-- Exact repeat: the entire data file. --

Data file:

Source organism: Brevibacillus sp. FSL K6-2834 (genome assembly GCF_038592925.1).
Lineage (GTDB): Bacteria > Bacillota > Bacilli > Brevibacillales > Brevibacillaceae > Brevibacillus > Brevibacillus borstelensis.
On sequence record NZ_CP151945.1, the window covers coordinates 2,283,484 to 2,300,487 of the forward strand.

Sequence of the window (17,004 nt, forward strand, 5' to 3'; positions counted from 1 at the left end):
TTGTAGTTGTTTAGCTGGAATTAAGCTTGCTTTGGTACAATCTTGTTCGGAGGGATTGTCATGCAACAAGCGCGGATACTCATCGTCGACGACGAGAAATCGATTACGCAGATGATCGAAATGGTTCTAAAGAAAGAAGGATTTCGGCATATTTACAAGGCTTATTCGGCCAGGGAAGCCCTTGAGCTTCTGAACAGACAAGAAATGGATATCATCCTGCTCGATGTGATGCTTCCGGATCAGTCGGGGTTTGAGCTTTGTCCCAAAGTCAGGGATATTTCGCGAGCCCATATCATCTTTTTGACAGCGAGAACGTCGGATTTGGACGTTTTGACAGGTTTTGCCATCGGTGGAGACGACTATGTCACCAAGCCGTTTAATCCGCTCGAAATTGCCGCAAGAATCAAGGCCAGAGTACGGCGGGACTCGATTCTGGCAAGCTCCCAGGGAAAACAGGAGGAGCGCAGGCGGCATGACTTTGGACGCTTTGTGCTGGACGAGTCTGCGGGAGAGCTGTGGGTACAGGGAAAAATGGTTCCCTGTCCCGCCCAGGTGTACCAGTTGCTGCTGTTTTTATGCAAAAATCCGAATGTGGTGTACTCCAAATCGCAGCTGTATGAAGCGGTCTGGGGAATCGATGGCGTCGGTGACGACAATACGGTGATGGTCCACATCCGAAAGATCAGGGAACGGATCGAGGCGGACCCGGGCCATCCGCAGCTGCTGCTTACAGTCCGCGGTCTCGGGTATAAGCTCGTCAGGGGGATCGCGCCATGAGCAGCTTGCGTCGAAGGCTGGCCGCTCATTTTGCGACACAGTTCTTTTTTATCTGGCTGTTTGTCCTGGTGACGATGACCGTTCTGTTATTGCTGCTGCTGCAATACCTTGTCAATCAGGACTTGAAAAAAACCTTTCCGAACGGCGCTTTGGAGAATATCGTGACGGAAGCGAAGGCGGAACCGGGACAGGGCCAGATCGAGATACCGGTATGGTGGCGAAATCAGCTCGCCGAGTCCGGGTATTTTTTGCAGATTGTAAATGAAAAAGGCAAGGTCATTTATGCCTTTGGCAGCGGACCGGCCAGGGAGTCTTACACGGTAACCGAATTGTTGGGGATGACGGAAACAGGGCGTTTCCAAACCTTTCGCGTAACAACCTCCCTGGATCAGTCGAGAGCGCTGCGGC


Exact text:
Source organism: Brevibacillus sp. FSL K6-2834 (genome assembly GCF_038592925.1).
Lineage (GTDB): Bacteria > Bacillota > Bacilli > Brevibacillales > Brevibacillaceae > Brevibacillus > Brevibacillus borstelensis.
On sequence record NZ_CP151945.1, the window covers coordinates 2,283,484 to 2,300,487 of the forward strand.

Sequence of the window (17,004 nt, forward strand, 5' to 3'; positions counted from 1 at the left end):
TTGTAGTTGTTTAGCTGGAATTAAGCTTGCTTTGGTACAATCTTGTTCGGAGGGATTGTCATGCAACAAGCGCGGATACTCATCGTCGACGACGAGAAATCGATTACGCAGATGATCGAAATGGTTCTAAAGAAAGAAGGATTTCGGCATATTTACAAGGCTTATTCGGCCAGGGAAGCCCTTGAGCTTCTGAACAGACAAGAAATGGATATCATCCTGCTCGATGTGATGCTTCCGGATCAGTCGGGGTTTGAGCTTTGTCCCAAAGTCAGGGATATTTCGCGAGCCCATATCATCTTTTTGACAGCGAGAACGTCGGATTTGGACGTTTTGACAGGTTTTGCCATCGGTGGAGACGACTATGTCACCAAGCCGTTTAATCCGCTCGAAATTGCCGCAAGAATCAAGGCCAGAGTACGGCGGGACTCGATTCTGGCAAGCTCCCAGGGAAAACAGGAGGAGCGCAGGCGGCATGACTTTGGACGCTTTGTGCTGGACGAGTCTGCGGGAGAGCTGTGGGTACAGGGAAAAATGGTTCCCTGTCCCGCCCAGGTGTACCAGTTGCTGCTGTTTTTATGCAAAAATCCGAATGTGGTGTACTCCAAATCGCAGCTGTATGAAGCGGTCTGGGGAATCGATGGCGTCGGTGACGACAATACGGTGATGGTCCACATCCGAAAGATCAGGGAACGGATCGAGGCGGACCCGGGCCATCCGCAGCTGCTGCTTACAGTCCGCGGTCTCGGGTATAAGCTCGTCAGGGGGATCGCGCCATGAGCAGCTTGCGTCGAAGGCTGGCCGCTCATTTTGCGACACAGTTCTTTTTTATCTGGCTGTTTGTCCTGGTGACGATGACCGTTCTGTTATTGCTGCTGCTGCAATACCTTGTCAATCAGGACTTGAAAAAAACCTTTCCGAACGGCGCTTTGGAGAATATCGTGACGGAAGCGAAGGCGGAACCGGGACAGGGCCAGATCGAGATACCGGTATGGTGGCGAAATCAGCTCGCCGAGTCCGGGTATTTTTTGCAGATTGTAAATGAAAAAGGCAAGGTCATTTATGCCTTTGGCAGCGGACCGGCCAGGGAGTCTTACACGGTAACCGAATTGTTGGGGATGACGGAAACAGGGCGTTTCCAAACCTTTCGCGTAACAACCTCCCTGGATCAGTCGAGAGCGCTGCGGC